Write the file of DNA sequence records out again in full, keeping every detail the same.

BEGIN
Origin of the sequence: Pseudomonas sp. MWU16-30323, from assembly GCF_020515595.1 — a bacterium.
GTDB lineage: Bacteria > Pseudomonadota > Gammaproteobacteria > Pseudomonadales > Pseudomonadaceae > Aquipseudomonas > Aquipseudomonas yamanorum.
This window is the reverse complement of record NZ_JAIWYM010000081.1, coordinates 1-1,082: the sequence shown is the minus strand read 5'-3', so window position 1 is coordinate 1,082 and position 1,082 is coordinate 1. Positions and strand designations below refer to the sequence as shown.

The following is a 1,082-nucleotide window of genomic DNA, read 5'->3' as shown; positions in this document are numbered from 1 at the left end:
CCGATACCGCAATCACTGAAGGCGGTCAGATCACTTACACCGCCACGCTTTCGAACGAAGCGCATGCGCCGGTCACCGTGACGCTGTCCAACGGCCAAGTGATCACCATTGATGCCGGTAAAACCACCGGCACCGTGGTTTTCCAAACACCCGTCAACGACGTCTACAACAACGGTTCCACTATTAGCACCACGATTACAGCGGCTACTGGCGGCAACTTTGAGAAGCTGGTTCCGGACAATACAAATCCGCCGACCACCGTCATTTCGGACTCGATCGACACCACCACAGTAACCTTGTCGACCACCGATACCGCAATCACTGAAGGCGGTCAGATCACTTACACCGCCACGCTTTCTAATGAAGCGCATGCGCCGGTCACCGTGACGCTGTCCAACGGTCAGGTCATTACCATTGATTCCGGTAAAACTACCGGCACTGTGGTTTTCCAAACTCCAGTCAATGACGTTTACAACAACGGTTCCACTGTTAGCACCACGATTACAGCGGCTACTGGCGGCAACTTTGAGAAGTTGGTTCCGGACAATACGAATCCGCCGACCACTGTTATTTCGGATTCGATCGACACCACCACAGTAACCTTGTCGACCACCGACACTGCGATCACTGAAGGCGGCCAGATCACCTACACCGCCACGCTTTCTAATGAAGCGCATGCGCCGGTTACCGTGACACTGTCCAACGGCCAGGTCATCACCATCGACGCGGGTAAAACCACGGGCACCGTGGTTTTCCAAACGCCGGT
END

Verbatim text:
Origin of the sequence: Pseudomonas sp. MWU16-30323, from assembly GCF_020515595.1 — a bacterium.
GTDB lineage: Bacteria > Pseudomonadota > Gammaproteobacteria > Pseudomonadales > Pseudomonadaceae > Aquipseudomonas > Aquipseudomonas yamanorum.
This window is the reverse complement of record NZ_JAIWYM010000081.1, coordinates 1-1,082: the sequence shown is the minus strand read 5'-3', so window position 1 is coordinate 1,082 and position 1,082 is coordinate 1. Positions and strand designations below refer to the sequence as shown.

The following is a 1,082-nucleotide window of genomic DNA, read 5'->3' as shown; positions in this document are numbered from 1 at the left end:
CCGATACCGCAATCACTGAAGGCGGTCAGATCACTTACACCGCCACGCTTTCGAACGAAGCGCATGCGCCGGTCACCGTGACGCTGTCCAACGGCCAAGTGATCACCATTGATGCCGGTAAAACCACCGGCACCGTGGTTTTCCAAACACCCGTCAACGACGTCTACAACAACGGTTCCACTATTAGCACCACGATTACAGCGGCTACTGGCGGCAACTTTGAGAAGCTGGTTCCGGACAATACAAATCCGCCGACCACCGTCATTTCGGACTCGATCGACACCACCACAGTAACCTTGTCGACCACCGATACCGCAATCACTGAAGGCGGTCAGATCACTTACACCGCCACGCTTTCTAATGAAGCGCATGCGCCGGTCACCGTGACGCTGTCCAACGGTCAGGTCATTACCATTGATTCCGGTAAAACTACCGGCACTGTGGTTTTCCAAACTCCAGTCAATGACGTTTACAACAACGGTTCCACTGTTAGCACCACGATTACAGCGGCTACTGGCGGCAACTTTGAGAAGTTGGTTCCGGACAATACGAATCCGCCGACCACTGTTATTTCGGATTCGATCGACACCACCACAGTAACCTTGTCGACCACCGACACTGCGATCACTGAAGGCGGCCAGATCACCTACACCGCCACGCTTTCTAATGAAGCGCATGCGCCGGTTACCGTGACACTGTCCAACGGCCAGGTCATCACCATCGACGCGGGTAAAACCACGGGCACCGTGGTTTTCCAAACGCCGGT